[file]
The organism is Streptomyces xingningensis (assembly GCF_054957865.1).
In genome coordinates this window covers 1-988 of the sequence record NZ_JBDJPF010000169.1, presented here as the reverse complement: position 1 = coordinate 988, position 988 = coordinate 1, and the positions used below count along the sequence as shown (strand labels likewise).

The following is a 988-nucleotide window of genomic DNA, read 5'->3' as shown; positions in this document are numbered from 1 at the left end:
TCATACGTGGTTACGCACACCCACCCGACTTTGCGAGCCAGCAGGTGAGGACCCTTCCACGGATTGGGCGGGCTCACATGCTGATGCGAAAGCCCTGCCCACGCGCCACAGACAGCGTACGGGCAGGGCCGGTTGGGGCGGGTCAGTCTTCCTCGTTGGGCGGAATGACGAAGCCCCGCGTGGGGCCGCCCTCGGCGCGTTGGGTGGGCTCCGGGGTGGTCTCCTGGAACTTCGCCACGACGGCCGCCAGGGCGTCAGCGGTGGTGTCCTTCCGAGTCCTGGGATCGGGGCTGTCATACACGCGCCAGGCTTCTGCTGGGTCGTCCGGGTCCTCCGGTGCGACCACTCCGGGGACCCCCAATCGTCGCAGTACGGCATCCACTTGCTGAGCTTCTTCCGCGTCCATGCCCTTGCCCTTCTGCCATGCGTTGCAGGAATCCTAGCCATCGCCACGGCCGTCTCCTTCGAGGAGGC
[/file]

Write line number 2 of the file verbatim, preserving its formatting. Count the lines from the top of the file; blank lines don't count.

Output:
In genome coordinates this window covers 1-988 of the sequence record NZ_JBDJPF010000169.1, presented here as the reverse complement: position 1 = coordinate 988, position 988 = coordinate 1, and the positions used below count along the sequence as shown (strand labels likewise).